Sometimes it’s best to pay no attention

With more than 30 years’ experience behind him, Richard Bernstein has had an illustrious Wall Street career. He’s been voted to Instititutional Investor Magazine’s annual “All-America Research Team” 18 times, including ten as the top-ranked analyst in his category.

In his book, “Navigate the Noise: Investing in the New Age of Media and Hype” he makes Read More »

When it comes to investing, patience is definitely a virtue

I had a very interesting conversation with a client recently.  During the course of our discussion, he mentioned to me that he thought that I was in one of the toughest businesses one could be in.

When I asked what he meant, he explained it was because it was so difficult for so many investors to wait out the bad times, to be patient, to overcome that desire we all have to get rich quick; and that it must be challenging for me, especially in times like these, to convince investors that, in the long run, it will be worth the wait; even if the wait seems endless.

It was a real coincidence that he chose that particular day to have that particular Read More »

Good advice from a master

Bob Farrell was a legend at Merrill Lynch & Co. for several decades.  He retired as Chief Market Analyst at the end of 1992, but he will always be considered one of the greats.  I came across his “10 Rules for Investing” the other day and think they are well worth re-visiting, particularly because of the trying markets and unstable times we find ourselves in:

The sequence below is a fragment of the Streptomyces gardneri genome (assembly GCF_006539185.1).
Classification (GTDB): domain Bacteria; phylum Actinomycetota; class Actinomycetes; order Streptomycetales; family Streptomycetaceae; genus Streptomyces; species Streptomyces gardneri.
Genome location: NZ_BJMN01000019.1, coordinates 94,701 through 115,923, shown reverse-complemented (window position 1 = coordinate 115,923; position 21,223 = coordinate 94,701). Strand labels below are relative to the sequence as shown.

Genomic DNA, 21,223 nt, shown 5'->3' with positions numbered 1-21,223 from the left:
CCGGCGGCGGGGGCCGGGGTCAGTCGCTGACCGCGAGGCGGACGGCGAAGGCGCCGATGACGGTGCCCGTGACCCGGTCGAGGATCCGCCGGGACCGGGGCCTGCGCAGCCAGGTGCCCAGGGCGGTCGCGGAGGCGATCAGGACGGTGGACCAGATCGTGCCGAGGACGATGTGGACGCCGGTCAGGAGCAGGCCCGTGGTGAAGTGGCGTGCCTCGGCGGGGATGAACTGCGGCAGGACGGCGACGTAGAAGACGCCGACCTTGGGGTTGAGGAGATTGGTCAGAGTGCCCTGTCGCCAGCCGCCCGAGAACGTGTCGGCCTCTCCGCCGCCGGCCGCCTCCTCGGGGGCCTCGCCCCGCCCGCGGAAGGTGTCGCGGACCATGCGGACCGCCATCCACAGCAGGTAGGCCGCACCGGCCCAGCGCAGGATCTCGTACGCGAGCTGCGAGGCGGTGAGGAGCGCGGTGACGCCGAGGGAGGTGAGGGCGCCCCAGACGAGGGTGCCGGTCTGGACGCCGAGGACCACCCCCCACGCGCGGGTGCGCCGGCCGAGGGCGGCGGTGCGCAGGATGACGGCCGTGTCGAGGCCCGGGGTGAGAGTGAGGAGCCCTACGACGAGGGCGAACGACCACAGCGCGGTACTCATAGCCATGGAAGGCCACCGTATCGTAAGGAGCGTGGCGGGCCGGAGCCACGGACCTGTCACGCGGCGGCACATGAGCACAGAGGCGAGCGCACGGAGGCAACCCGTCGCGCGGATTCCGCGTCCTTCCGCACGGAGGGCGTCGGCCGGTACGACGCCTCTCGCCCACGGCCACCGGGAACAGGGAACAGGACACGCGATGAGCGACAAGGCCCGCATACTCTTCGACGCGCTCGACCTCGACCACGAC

1. Markets tend to return to the mean over time
  2. Excesses in one direction will lead to an excess in the opposite direction
  3. There are no new eras — excesses are never permanent
  4. Exponential rapidly rising or falling markets usually go further than you think, but they do not correct by going sideways
  5. The public buys the most at the top and the least at the bottom
  6. Fear and greed are stronger than long-term resolve
  7. Markets are strongest when they are broad and weakest when they narrow to a handful of blue-chip names
  8. Bear markets have three stages — sharp down, reflexive rebound and a drawn-out fundamental downtrend
  9. When all the experts and forecasts agree — something else is going to happen
  10. Bull markets are more fun than bear markets